Furthermore, Mr. Erdogan’s accusations against Kurds, ISIS, Gulenists, and coup-inciters are vague and generally fueled by prejudice rather than any sort of solid foundation. Anti-Kurdish sentiment — always present to some degree in Turkey — has soared under Erdogan, and his constant labeling of the ethnic group as a national security threat neglects the disturbing civil conflict that is costing countless Kurdish lives in southeastern Turkey. The Islamic State has claimed responsibility for several terror incidents in Turkey in recent years, but it is hard to take seriously Mr. Erdogan’s point that this requires a restructuring of the government when Turkish Intelligence has been found to have supplied arms and weapons to Islamists joining the Islamic State in Syria. And the allegation against coup-inciters is slowly turning into an excuse for Erdogan to purge his government further, eliminate dissenters, and incite a further crackdown on human rights and freedom of expression. This plethora of contradictions between Mr. Erdogan’s words and actions underscores the notion that his justifications for the referendum are merely a guise to charm or incite fear in Turkish voters; in reality, this referendum is a façade to solidify one of the world’s strongmen in a position of unprecedented power, establishing authoritarianism through legal means.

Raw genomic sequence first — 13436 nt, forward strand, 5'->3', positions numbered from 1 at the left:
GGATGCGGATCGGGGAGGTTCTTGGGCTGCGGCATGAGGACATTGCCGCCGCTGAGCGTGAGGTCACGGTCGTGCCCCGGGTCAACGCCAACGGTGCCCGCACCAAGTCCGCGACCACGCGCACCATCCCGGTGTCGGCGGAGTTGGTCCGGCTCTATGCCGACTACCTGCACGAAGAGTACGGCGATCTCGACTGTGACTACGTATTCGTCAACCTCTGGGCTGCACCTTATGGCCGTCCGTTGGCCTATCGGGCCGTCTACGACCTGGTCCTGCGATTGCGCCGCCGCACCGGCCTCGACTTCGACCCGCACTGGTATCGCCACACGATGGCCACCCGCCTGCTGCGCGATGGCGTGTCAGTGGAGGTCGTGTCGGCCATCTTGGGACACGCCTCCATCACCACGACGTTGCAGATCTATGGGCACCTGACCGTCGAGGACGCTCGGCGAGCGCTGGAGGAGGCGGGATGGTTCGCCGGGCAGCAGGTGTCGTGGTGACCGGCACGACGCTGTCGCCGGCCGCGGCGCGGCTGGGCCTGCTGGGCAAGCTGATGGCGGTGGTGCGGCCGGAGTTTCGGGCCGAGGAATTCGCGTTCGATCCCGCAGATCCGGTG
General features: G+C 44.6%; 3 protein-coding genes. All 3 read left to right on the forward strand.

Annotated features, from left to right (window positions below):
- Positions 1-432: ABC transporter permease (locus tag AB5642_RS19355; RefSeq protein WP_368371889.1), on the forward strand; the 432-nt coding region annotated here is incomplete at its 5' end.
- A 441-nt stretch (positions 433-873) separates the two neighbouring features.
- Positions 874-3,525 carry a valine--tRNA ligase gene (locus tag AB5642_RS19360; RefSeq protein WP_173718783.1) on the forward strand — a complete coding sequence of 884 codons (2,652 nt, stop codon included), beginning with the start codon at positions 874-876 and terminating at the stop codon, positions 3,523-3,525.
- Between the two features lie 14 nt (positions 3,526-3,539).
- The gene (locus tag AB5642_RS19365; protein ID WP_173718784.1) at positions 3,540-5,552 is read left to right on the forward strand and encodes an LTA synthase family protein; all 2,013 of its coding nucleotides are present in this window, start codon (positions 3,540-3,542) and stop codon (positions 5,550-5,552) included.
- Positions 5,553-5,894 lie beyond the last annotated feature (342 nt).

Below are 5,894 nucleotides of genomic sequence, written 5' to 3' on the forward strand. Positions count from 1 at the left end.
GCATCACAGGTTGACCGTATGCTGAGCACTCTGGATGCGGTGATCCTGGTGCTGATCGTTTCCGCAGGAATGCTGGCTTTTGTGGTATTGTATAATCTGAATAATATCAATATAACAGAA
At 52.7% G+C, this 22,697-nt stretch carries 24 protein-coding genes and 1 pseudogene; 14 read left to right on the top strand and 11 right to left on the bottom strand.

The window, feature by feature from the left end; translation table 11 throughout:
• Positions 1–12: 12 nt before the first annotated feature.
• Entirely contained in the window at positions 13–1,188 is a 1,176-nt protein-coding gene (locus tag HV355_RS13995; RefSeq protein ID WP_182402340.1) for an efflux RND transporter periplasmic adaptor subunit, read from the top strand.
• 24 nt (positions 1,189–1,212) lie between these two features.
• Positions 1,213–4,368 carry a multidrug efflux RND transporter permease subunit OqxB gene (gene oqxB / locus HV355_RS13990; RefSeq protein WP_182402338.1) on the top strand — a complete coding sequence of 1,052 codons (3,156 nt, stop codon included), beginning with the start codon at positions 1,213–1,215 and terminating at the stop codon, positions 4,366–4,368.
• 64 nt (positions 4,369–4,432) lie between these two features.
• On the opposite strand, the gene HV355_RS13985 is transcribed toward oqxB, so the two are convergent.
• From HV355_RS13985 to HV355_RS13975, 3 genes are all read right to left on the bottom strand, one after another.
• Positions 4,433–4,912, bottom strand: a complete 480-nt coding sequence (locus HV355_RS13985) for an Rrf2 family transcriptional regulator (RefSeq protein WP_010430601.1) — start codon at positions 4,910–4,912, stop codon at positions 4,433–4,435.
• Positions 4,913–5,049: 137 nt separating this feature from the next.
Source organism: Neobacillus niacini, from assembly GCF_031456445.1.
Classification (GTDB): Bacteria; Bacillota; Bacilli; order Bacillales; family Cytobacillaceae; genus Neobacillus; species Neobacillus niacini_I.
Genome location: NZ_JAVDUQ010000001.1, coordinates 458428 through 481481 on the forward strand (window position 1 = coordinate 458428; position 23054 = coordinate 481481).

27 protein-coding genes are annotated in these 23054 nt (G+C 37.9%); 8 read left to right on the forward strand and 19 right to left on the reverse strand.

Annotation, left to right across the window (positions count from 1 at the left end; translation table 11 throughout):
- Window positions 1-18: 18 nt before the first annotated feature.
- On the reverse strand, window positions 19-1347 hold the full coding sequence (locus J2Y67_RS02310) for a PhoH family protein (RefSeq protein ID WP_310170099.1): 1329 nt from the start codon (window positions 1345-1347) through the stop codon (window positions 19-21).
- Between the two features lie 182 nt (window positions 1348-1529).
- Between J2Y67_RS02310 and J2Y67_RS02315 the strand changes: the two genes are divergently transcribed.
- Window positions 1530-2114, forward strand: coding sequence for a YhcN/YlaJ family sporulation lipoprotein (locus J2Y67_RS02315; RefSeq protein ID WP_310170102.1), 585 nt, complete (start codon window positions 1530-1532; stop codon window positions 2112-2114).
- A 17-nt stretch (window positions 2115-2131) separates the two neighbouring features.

By focusing solely on “external” foes, this referendum indicates an attempt to move towards an increasingly isolationist and nationalist state policy, an excuse for Erdogan to reinforce his position and consolidate power as if heading to war. It is stunning, then, that, in order to advocate for its success, Erdogan has placed such an emphasis on recruiting support from voters abroad. This remarkable contradiction is saturated in hypocrisy and reveals the curious inconsistencies within the portrait that Erdogan has attempted to paint by depicting Turkey as suffering at the hands of the outsider.
But the threat to Turkey isn’t from outside. The threat is from within, and his face is on campaign banners everywhere. Turkey in 2017 is in a perilous situation, but the real menace stands in plain sight, disguised as a good-willed leader fighting for his people. The greatest danger to national security, the preservation of basic democratic and secular values, and human rights in this deeply divided nation is Recep Tayyip Erdogan himself and the potential success of his referendum. Erdogan’s maleficent plan to create a scheme by which his usurpation of absolute power is achieved by legal means is undoubtedly brilliant. But if his political career and campaigning habits have proven anything, it is that he will continue to defy expectations. And given the enormous scope of what is permissible within the realm of the referendum, the few actions that will remain unimaginable carry an extraordinary hazard. Neither Turkey nor the world can afford to indulge themselves in such a spectacle.